Most people struggle to lose fat while also gaining muscle, while many others believe that getting lean is the toughest part of achieving their perfect body.
However, the truth is, it is really quite simple to burn fat effectively. In order lose fat it is essential that your Total Daily Energy Expenditure (TDEE) exceeds how many calories you consume—creating a calorie deficit.
There are 3 main points to this:
The energy your body uses to digest nutrients is the TEF, or the increase in metabolic rate after ingestion of a meal. This thermic breakdown of a meal is produced by the energy required for the consumption, digestion, metabolism, and storage of food.
There are 3 macro nutrients in foods (proteins, fats, carbs), and all 3 have different thermic rates. Your body uses the most energy to break down protein, followed by carbs, and then by fats. That’s why during a fat loss phase, a relatively high protein diet is effective to help you lean down while preserving muscle mass.
Macro ratios are important and necessary considerations to burn fat, followed by the total calories you consume.
AEE can be divided into Physical Activity (PA) and Spontaneous Physical Activity (SPA). PA includes forms of exercising both anaerobic (weight training) and aerobic (cardio).
Weight training/resistance training has been proven to increase Excess Post-Exercise Energy Consumption (EPOC), or the “after-burn”, more than simply doing cardio.
This basically means your body burns more calories after a heavy lifting session for up to a day or more. You might burn more calories in 1 hour of cardio vs 1 hour of strength training but it doesn’t mean that overall you will burn more fat/calories.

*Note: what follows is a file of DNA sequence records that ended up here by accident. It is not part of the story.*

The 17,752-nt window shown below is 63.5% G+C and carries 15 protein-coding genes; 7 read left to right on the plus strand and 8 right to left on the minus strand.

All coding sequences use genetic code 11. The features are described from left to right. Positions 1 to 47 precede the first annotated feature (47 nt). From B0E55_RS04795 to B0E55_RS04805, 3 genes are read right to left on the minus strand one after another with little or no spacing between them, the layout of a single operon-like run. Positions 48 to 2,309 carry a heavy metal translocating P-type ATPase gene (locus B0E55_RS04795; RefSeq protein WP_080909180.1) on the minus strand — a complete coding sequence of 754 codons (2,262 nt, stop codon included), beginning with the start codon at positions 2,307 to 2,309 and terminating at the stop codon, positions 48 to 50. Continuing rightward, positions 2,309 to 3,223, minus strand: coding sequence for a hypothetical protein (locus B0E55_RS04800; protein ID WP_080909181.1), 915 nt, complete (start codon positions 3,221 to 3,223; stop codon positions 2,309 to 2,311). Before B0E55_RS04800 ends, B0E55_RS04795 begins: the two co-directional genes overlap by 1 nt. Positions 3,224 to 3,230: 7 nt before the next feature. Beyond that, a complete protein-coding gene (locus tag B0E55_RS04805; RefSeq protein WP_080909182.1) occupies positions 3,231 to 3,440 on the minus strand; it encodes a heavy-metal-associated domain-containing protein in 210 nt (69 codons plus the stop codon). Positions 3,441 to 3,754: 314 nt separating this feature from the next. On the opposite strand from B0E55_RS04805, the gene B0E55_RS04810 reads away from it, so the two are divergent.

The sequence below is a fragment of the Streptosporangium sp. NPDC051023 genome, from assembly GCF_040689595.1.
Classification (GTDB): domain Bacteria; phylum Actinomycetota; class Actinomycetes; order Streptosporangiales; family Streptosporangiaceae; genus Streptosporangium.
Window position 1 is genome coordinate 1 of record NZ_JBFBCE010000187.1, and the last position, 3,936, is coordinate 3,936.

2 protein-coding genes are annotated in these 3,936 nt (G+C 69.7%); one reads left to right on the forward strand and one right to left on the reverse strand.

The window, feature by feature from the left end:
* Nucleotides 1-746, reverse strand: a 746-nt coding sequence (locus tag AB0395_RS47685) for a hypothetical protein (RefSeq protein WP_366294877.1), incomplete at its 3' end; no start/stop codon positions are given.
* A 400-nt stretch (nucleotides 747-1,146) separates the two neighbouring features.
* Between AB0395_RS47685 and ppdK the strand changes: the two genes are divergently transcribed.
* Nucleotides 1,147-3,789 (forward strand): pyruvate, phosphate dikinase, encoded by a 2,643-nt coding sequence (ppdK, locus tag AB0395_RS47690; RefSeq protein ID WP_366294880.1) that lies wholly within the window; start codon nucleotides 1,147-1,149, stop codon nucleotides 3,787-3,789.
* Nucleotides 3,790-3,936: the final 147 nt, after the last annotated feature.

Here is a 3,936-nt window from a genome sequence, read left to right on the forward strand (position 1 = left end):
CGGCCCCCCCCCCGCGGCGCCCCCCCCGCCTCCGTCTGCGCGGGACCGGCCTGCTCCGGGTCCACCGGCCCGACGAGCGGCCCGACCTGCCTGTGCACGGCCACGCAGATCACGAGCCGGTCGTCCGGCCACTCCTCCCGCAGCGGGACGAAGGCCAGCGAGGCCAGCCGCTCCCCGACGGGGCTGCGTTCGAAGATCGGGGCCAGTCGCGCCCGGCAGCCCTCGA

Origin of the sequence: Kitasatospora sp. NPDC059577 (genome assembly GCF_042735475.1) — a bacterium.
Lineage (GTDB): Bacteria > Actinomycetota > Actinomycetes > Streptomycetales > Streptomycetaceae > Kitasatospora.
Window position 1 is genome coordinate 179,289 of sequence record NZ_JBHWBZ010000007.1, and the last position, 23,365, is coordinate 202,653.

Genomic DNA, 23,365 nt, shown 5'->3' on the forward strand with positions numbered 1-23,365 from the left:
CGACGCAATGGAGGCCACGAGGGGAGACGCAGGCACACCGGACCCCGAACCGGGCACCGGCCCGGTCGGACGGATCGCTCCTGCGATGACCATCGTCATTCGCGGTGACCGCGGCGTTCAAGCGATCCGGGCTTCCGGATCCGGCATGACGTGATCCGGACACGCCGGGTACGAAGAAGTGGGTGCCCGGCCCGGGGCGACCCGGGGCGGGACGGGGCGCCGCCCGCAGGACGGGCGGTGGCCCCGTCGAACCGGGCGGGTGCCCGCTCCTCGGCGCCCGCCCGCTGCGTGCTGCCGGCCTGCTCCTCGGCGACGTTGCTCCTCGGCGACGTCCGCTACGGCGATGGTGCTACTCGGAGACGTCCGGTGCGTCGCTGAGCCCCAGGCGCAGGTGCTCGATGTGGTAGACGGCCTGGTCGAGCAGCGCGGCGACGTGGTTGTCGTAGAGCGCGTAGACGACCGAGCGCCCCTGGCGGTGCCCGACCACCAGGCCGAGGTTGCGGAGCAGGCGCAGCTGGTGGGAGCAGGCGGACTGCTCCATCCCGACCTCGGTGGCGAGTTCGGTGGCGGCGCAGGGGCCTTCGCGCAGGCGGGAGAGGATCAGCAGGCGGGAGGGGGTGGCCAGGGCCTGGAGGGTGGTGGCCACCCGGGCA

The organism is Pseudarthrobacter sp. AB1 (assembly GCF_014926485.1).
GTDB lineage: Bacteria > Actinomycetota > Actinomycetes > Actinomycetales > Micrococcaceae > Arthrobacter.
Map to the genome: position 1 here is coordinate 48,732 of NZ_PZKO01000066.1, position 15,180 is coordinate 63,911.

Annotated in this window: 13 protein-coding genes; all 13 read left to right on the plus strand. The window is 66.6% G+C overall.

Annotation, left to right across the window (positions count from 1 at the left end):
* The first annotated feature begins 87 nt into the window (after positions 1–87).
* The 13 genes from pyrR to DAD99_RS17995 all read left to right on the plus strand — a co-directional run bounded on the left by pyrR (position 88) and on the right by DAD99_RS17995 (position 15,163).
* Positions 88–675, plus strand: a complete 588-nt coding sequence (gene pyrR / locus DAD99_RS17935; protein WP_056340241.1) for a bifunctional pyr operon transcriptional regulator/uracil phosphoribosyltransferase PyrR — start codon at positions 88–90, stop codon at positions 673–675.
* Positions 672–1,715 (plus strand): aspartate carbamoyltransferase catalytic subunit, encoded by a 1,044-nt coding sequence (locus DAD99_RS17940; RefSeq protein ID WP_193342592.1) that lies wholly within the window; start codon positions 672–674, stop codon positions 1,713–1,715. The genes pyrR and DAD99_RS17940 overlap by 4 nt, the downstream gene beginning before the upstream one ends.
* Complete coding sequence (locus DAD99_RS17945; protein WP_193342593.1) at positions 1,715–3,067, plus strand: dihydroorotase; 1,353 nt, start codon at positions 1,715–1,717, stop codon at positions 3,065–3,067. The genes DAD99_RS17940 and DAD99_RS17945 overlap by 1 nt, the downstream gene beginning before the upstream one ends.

Keep in mind that there is no need to super-set every single one of your exercises during a lifting session just to burn a few extra calories.
If you get a better output by giving yourself more recovery to lift heavier—remember that this alone has tons of muscle building, strength developing, and fat burning benefits as well.
Skeletal muscles require calories to maintain and rebuild itself. If you increase your muscle mass then your Resting Metabolic Rate (RMR) will improve too—meaning you can eat more and stay at the same level of body fat compared to when you had less muscle.
Simply put, in order to burn fat you must: control your diet, be more active, and lift some weights!
However, it is also important not to overlook doing spontaneous physical activity. Sitting in an office all day will burn a lot less calories than working on your feet.
Just remember that all things need to be considered. So if you find that you are very sedentary outside of the gym then think of adding in some extra cardio to supplement your weight training.
by: Rishi Haria, Lab Trainer